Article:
Die Zauberflöte - Glyndebourne Festival

Wolfgang Amadeus Mozart

2h 50
Spanish , English

One of Mozart’s most enchanting works, Die Zauberflöte is a fairy tale that uses familiar archetypes to ask provocative and difficult questions about religion, the nature of power, the bonds of family, and of course love. Premiered just months before Mozart’s death, Die Zauberflöte in many ways represents a new departure for the composer. Catching the spirit of revolution in the air, Mozart turned his attention for the first time from court opera to popular opera, writing this singspiel (‘sung-play’) for a new and much broader audience.


Celebrated Canadian directing duo Barbe & Doucet make both their British and Glyndebourne debuts here with their new Die Zauberflöte, a veritable “theatrical feast of eccentricity.” (The Guardian). Ryan Wigglesworth conducts an outstanding cast including Russian soprano Sofia Fomina as Pamina, David Portillo as her beloved Tamino, Brindley Sherratt as Sarastro, and the ebullient Björn Bürger as Papageno.


Con la colaboración de Naxos

Singspiel in two acts


Music by Wolfgang Amadeus Mozart

Libretto by Emanuel Schikaneder

Premiered at the Theater auf der Wieden, Vienna, on September 30, 1791

Orchestra of the Age of Enlightenment

The Glyndebourne Chorus


Artistic team

Conductor | Ryan Wigglesworth

Directors and designer | Barbe & Doucet

Puppet designer and puppet coach | Patrick Martel

Lighting designer | Guy Simard



Tamino | David Portillo

Pamina | Sofia Fomina

Sarastro | Brindley Sherratt

Queen of the Night | Caroline Wettergreen

Papageno | Björn Bürger

Monostatos | Jörg Schneider

Papagena | Alison Rose

Speaker | Michael Kraus


Teatro Real
Wolfgang Amadeus Mozart
Sylvain Cambreling, Michael Haneke

World Opera Day | Register and enjoy this title for free on Sunday October 24.


The flexibility and mobility of the staging created by the Austrian film director contrasts with the frosty atmosphere to emphasise the humanity of the characters that progress from naïve feelings to a whirlwind of situations which put their emotions to the test. Love can seriously damage the health of these two pairs of lovers, who are manipulated by the Machiavellian Don Alfonso and Despina –an odd couple working together to break up the relationships. The new staging concept delivers the recitative passages in a new way, giving the scenes more intensity and reaching a different and more ambiguous denouement in this new reading of the story. Simply magnificent and certainly cutting-edge!

Teatro Real
Wolfgang Amadeus Mozart
Víctor Pablo Pérez, Lluis Pasqual

Set in 1940s Spain, this production by Lluis Pasqual for the Teatro Real, with sets by Ezio Frigerio and costumes by Franca Squarciapino, has an illustrious cast, headed by the Malaga-born baritone Carlos Álvarez in the leading role. Sonia Ganassi as Donna Elvira, the splendid María Bayo in the difficult role of Donna Ana, and José Bros as Don Ottavio, a role for which he was awarded the 2006 Teatro Campoamor prize for Best Opera Singer, complete the starry line-up in this staging of this Mozart and Da Ponte opera. Directed by the masterly Victor Pablo Pérez, it was recorded in high definition in the Teatro Real’s 2005-2006 season.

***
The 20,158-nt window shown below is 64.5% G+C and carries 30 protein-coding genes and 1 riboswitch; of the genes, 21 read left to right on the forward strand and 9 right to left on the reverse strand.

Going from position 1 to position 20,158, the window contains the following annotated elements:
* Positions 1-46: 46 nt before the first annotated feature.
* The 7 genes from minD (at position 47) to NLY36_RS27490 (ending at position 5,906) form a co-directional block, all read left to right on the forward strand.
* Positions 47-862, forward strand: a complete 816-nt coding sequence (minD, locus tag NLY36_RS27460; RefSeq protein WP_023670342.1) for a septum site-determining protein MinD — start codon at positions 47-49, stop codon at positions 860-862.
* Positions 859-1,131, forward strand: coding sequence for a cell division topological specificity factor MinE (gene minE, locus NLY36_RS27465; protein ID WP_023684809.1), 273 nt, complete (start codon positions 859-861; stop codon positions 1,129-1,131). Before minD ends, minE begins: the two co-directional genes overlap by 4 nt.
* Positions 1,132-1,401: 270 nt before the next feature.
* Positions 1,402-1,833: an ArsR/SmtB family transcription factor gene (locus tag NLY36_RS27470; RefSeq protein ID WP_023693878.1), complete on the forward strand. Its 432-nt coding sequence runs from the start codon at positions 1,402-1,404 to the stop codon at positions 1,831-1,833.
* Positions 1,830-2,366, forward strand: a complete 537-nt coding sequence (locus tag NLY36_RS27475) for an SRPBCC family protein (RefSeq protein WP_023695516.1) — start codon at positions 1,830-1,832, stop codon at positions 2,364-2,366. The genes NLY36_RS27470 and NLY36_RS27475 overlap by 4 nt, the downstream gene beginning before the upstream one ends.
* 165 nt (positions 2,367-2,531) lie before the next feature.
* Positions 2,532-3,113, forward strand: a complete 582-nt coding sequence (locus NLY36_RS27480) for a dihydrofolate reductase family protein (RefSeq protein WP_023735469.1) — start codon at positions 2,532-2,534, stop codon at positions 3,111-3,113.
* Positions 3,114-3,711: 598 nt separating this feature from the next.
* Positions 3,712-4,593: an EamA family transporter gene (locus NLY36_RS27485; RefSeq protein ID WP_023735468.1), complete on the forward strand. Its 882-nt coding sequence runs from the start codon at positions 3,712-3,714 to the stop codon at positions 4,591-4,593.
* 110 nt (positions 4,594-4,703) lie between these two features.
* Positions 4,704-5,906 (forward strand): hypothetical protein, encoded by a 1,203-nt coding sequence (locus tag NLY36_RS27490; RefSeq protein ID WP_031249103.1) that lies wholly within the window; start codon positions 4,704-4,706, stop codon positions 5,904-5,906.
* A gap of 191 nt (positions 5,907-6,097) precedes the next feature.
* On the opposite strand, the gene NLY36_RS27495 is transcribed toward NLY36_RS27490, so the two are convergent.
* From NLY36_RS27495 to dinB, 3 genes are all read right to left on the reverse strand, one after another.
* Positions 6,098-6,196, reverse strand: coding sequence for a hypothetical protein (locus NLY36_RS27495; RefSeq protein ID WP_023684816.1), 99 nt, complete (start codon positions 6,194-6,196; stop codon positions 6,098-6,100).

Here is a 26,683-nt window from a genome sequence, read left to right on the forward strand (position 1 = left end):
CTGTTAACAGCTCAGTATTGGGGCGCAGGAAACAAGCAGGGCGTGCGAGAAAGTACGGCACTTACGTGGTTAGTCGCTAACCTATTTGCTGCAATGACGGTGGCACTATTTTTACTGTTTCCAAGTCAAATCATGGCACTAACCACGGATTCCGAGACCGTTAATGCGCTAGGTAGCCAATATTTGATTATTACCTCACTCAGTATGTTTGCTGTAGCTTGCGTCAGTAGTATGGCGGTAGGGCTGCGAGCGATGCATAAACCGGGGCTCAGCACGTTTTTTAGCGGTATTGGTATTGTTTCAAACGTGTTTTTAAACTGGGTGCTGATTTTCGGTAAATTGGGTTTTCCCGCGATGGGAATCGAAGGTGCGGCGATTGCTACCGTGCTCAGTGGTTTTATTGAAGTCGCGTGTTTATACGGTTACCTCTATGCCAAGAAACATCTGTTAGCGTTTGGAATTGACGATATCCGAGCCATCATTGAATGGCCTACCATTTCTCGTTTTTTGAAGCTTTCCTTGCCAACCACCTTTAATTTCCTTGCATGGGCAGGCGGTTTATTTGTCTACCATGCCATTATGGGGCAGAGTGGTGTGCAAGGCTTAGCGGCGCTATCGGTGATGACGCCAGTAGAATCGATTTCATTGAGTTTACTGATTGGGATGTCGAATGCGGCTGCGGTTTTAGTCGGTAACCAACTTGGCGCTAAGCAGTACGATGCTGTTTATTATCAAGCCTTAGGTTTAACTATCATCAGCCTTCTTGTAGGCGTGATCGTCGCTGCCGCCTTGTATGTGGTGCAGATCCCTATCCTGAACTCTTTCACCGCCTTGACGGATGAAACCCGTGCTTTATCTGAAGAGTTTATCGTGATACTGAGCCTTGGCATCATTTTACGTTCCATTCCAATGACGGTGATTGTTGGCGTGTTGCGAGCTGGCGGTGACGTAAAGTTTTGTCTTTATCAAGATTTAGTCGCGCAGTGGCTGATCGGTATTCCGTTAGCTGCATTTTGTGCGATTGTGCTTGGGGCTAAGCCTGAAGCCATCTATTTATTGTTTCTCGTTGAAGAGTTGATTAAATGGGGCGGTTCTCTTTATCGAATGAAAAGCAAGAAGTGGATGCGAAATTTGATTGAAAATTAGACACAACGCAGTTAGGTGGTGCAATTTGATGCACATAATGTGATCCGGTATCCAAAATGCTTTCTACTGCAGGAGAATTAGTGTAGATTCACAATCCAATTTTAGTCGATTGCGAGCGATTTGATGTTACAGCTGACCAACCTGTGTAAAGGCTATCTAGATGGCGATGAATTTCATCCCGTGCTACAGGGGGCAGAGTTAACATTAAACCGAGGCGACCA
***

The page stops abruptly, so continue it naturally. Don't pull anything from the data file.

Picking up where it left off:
Teatro Real
Wolfgang Amadeus Mozart
Ivor Bolton, Claus Guth

Mozart had just turned 16 in March 1771 when he was commissioned to write Lucio Silla. A year and a half later he had written all the recitatives and had travelled to Milan, where he would work on the music for the arias and begin rehearsals. His third opera was first performed at the Teatro Regio Ducal in December 1772, with a cast including some of the best voices of the moment. It was just as well: the notoriously difficult score can only be tackled by singers with a solid command of vocal technique.


The libretto, which just two years later would be used by Johann Christian Bach for his own opera, follows the typical format of 18th century European opera seria, and proposes magnanimity as the moral value which is central to the plot. Silla, the dictator of Rome, based on the historic figure Sulla, plans to use his political power to win the woman he loves, Giunia, the daughter of his enemy. However, she loves Cecilio, a senator exiled for political reasons. Silla’s initial intention gradually falls away and is replaced by compassion, leading him to make way for love, and even to give up power. The opera shows us that virtuous decisions are always the right ones.


*Title available only in non-EU countries, with the exception of Spain

Teatro Real
Wolfgang Amadeus Mozart
Ivor Bolton, Robert Carsen

After ten years of Trojan War, Idomeneo finally returns home victorious. Some of his troops have already returned and brought with them Trojan prisoners, including Ilia, daughter of the late King Priam. Upon his return from the war, Agamemnon, another victorious Greek king, is killed by his wife Clytemnestra and her lover Egisto. Elettra's brother Orestes has avenged her father's death by killing both her mother and her lover. Elettra, an orphan like Ilia, has taken refuge in Crete, where she has fallen in love with Idomeneo's son, Idamante, who has been ruling in the absence of his father.